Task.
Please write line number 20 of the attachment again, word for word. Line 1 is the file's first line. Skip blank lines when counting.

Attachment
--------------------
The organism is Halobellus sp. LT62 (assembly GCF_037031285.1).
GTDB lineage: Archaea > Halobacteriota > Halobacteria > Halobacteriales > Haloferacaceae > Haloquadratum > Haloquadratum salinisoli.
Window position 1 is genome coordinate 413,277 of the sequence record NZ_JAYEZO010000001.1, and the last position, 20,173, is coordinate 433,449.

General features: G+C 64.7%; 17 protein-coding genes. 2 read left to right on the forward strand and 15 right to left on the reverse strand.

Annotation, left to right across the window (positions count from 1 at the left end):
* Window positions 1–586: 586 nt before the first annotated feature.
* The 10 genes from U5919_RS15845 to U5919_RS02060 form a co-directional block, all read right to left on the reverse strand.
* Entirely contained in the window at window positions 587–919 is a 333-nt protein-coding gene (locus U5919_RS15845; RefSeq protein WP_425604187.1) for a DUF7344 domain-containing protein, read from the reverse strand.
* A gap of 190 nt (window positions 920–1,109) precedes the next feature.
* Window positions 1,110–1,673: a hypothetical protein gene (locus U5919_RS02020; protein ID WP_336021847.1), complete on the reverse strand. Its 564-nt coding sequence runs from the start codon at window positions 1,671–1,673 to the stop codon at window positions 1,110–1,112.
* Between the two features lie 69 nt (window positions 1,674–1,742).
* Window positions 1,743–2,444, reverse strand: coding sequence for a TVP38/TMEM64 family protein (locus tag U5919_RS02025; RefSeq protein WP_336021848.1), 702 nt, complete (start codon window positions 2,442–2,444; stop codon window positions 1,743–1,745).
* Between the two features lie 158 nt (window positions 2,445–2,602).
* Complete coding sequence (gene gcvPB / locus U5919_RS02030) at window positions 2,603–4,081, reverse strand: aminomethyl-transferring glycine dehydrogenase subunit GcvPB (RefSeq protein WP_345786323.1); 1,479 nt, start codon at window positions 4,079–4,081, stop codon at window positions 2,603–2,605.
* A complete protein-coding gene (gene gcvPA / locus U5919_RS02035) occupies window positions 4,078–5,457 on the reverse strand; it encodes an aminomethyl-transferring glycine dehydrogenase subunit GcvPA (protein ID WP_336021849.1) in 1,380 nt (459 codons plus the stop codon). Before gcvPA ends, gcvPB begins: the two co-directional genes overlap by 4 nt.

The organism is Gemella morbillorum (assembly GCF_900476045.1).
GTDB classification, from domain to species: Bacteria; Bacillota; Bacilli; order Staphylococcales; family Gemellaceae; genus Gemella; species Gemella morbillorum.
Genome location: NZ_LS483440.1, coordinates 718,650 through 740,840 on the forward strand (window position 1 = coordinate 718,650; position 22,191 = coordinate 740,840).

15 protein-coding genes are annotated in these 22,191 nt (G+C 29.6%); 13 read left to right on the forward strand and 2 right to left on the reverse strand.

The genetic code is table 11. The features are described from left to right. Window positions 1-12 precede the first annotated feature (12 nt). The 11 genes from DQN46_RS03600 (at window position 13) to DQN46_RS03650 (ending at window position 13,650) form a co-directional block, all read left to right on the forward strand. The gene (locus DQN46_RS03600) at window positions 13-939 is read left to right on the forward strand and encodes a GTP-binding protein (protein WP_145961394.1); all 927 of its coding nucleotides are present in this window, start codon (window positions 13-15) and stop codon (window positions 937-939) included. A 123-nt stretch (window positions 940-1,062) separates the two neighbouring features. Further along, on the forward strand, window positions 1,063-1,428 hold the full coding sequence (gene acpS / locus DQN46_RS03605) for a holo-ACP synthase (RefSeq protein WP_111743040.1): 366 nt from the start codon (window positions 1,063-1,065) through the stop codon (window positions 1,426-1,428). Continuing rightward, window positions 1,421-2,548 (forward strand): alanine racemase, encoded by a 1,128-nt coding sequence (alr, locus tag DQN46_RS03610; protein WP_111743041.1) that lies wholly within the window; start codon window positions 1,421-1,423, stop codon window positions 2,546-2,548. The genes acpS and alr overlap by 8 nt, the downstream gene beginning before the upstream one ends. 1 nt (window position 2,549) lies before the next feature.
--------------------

The genetic code is table 11. The features are described from left to right. Window positions 1-12 precede the first annotated feature (12 nt). The 11 genes from DQN46_RS03600 (at window position 13) to DQN46_RS03650 (ending at window position 13,650) form a co-directional block, all read left to right on the forward strand. The gene (locus DQN46_RS03600) at window positions 13-939 is read left to right on the forward strand and encodes a GTP-binding protein (protein WP_145961394.1); all 927 of its coding nucleotides are present in this window, start codon (window positions 13-15) and stop codon (window positions 937-939) included. A 123-nt stretch (window positions 940-1,062) separates the two neighbouring features. Further along, on the forward strand, window positions 1,063-1,428 hold the full coding sequence (gene acpS / locus DQN46_RS03605) for a holo-ACP synthase (RefSeq protein WP_111743040.1): 366 nt from the start codon (window positions 1,063-1,065) through the stop codon (window positions 1,426-1,428). Continuing rightward, window positions 1,421-2,548 (forward strand): alanine racemase, encoded by a 1,128-nt coding sequence (alr, locus tag DQN46_RS03610; protein WP_111743041.1) that lies wholly within the window; start codon window positions 1,421-1,423, stop codon window positions 2,546-2,548. The genes acpS and alr overlap by 8 nt, the downstream gene beginning before the upstream one ends. 1 nt (window position 2,549) lies before the next feature.